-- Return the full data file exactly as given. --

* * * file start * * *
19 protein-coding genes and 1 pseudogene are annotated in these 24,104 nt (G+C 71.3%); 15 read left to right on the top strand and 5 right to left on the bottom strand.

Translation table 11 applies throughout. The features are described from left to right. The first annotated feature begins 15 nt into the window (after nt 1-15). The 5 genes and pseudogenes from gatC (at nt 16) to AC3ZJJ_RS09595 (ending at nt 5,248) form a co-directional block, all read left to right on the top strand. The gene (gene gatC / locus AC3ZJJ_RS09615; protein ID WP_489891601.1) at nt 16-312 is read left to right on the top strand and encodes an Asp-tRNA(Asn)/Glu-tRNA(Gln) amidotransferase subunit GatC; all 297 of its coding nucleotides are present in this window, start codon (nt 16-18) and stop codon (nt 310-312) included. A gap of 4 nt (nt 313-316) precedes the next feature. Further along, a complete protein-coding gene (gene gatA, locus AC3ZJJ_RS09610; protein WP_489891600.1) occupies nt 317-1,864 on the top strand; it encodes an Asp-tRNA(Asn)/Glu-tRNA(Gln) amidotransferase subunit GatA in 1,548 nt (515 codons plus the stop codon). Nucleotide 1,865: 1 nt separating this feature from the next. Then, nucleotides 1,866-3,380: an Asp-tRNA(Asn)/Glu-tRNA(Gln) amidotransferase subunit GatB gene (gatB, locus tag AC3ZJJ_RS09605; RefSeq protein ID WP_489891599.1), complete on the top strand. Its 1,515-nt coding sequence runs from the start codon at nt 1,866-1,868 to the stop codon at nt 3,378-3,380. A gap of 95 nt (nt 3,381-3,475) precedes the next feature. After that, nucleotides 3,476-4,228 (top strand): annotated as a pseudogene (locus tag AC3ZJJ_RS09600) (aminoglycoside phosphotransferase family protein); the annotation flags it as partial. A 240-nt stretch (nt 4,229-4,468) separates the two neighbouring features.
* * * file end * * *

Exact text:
19 protein-coding genes and 1 pseudogene are annotated in these 24,104 nt (G+C 71.3%); 15 read left to right on the top strand and 5 right to left on the bottom strand.

Translation table 11 applies throughout. The features are described from left to right. The first annotated feature begins 15 nt into the window (after nt 1-15). The 5 genes and pseudogenes from gatC (at nt 16) to AC3ZJJ_RS09595 (ending at nt 5,248) form a co-directional block, all read left to right on the top strand. The gene (gene gatC / locus AC3ZJJ_RS09615; protein ID WP_489891601.1) at nt 16-312 is read left to right on the top strand and encodes an Asp-tRNA(Asn)/Glu-tRNA(Gln) amidotransferase subunit GatC; all 297 of its coding nucleotides are present in this window, start codon (nt 16-18) and stop codon (nt 310-312) included. A gap of 4 nt (nt 313-316) precedes the next feature. Further along, a complete protein-coding gene (gene gatA, locus AC3ZJJ_RS09610; protein WP_489891600.1) occupies nt 317-1,864 on the top strand; it encodes an Asp-tRNA(Asn)/Glu-tRNA(Gln) amidotransferase subunit GatA in 1,548 nt (515 codons plus the stop codon). Nucleotide 1,865: 1 nt separating this feature from the next. Then, nucleotides 1,866-3,380: an Asp-tRNA(Asn)/Glu-tRNA(Gln) amidotransferase subunit GatB gene (gatB, locus tag AC3ZJJ_RS09605; RefSeq protein ID WP_489891599.1), complete on the top strand. Its 1,515-nt coding sequence runs from the start codon at nt 1,866-1,868 to the stop codon at nt 3,378-3,380. A gap of 95 nt (nt 3,381-3,475) precedes the next feature. After that, nucleotides 3,476-4,228 (top strand): annotated as a pseudogene (locus tag AC3ZJJ_RS09600) (aminoglycoside phosphotransferase family protein); the annotation flags it as partial. A 240-nt stretch (nt 4,229-4,468) separates the two neighbouring features.